Starting over after business failure: your debts can follow you if you get it wrong

We have seen a lot of business owners whose businesses are failing and who want to start over. That is not as simple as it sounds, and doing it wrong could result in the old creditors coming after the new business and its owners.

Usually, the owners want to just start up the same business, with the same customers at the same location with the same owners. That is a recipe for problems. The problems come from two principles.

The first is successor liability. The second is that business owners operating a firm in the “zone of insolvency” have a “fiduciary duty” (or an obligation to serve as a trustee) to their creditors. A detailed discussion of these principles is beyond the scope of this article.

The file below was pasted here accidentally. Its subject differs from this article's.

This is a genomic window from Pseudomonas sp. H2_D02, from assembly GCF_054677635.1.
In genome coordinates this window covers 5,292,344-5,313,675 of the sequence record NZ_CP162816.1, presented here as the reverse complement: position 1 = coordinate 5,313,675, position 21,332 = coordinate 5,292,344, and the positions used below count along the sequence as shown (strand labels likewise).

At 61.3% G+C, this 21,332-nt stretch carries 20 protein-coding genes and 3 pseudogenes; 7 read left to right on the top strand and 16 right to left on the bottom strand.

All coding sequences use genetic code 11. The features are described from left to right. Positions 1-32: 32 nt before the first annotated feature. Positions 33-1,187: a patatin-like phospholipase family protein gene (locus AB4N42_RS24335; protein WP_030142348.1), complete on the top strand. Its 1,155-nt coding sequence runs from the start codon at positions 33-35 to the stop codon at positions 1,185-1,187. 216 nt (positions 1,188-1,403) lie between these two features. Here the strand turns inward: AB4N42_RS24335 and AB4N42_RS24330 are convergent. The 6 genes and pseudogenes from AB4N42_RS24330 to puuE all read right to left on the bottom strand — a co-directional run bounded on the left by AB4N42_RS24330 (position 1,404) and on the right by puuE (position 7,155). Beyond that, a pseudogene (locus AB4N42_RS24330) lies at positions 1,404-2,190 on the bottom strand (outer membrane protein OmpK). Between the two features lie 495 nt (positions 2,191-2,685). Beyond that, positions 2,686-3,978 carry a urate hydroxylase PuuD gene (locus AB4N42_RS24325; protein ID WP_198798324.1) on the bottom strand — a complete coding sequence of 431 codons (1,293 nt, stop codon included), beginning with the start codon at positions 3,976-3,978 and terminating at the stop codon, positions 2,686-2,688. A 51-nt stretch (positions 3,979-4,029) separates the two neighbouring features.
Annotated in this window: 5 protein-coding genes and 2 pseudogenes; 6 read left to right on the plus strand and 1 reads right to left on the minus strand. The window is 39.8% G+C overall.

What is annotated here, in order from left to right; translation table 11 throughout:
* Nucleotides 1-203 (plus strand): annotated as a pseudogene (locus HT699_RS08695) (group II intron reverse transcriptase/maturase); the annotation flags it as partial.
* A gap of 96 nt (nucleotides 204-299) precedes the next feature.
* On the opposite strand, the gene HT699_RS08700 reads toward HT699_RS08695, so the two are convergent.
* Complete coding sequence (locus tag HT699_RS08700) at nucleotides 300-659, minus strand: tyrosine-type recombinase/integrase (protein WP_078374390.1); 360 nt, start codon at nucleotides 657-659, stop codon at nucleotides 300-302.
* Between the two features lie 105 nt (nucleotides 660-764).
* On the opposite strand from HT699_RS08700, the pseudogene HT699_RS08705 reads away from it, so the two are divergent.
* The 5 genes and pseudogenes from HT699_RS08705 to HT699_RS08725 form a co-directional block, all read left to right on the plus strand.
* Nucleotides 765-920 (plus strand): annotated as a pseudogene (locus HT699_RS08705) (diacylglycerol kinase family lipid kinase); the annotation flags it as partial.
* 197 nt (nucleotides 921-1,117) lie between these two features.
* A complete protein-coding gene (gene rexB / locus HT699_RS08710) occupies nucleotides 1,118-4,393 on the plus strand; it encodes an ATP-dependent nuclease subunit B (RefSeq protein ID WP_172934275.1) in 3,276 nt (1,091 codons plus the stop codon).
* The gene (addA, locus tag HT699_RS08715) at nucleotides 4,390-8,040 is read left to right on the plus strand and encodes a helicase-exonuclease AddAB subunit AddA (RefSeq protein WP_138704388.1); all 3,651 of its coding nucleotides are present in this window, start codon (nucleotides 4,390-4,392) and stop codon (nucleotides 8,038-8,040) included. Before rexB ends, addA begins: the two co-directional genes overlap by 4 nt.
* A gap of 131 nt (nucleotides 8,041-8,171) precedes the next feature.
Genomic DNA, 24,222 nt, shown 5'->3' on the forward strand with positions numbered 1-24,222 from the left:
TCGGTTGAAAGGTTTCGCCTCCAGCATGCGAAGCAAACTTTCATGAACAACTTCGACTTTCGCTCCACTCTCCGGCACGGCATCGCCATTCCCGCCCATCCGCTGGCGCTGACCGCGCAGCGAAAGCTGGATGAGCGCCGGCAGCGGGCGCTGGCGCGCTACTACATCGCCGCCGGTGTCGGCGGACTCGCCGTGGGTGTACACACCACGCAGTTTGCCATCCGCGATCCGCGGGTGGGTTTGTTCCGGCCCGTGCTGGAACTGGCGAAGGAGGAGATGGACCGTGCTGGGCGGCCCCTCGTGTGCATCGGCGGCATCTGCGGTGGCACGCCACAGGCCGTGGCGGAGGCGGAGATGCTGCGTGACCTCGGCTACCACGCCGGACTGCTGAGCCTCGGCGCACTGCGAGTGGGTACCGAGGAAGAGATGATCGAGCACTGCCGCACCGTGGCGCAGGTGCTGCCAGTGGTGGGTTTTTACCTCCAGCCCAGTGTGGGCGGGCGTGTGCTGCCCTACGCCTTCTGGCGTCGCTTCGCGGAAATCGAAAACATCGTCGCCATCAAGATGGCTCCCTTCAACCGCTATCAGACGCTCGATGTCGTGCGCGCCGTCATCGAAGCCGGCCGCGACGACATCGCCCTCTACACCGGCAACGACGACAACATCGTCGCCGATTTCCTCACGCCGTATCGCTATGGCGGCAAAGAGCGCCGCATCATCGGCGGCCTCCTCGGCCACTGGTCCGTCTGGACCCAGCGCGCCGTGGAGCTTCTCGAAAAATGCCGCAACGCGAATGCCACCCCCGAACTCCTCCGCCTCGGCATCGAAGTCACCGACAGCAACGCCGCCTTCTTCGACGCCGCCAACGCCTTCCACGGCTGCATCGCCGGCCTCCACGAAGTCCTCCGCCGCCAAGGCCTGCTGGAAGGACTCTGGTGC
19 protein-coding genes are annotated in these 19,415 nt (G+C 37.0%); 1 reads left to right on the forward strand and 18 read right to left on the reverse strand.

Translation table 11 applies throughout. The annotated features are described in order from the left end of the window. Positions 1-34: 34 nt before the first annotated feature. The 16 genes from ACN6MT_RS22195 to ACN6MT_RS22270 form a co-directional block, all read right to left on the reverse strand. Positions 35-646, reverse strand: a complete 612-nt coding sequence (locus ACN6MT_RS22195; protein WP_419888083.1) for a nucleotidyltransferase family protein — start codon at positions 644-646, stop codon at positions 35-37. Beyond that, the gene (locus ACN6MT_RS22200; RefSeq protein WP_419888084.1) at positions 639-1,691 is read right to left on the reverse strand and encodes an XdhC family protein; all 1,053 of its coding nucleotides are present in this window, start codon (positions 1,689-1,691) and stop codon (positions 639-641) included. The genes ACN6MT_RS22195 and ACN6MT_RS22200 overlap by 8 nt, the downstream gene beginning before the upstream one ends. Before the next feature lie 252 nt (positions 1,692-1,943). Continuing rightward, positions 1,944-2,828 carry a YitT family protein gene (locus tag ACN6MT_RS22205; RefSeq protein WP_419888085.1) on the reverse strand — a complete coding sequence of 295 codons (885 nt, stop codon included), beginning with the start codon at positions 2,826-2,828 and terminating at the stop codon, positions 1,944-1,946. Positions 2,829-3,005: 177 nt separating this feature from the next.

Starting Over After Business Failure

In New Jersey, a new business can have successor liability for the debts of the old if a court finds that a “de facto merger” occurred, or if the business is the “mere continuation” of the old. This means that the old creditors can pursue the new business for payment, providing they can convince a court that this is the case. Courts look for the following to show a defacto merger/mere continuation:

1. the new business has the same ownership, management, personnel, physical location, assets and/or general business operations as the old one;

2. the old business shuts down suddenly at about the time the new business starts up.

3. the new business or its owners assume some but not all debts of the old business, especially those ordinarily needed to continue business;

4. the new business holds itself out to the public as continuing the old business.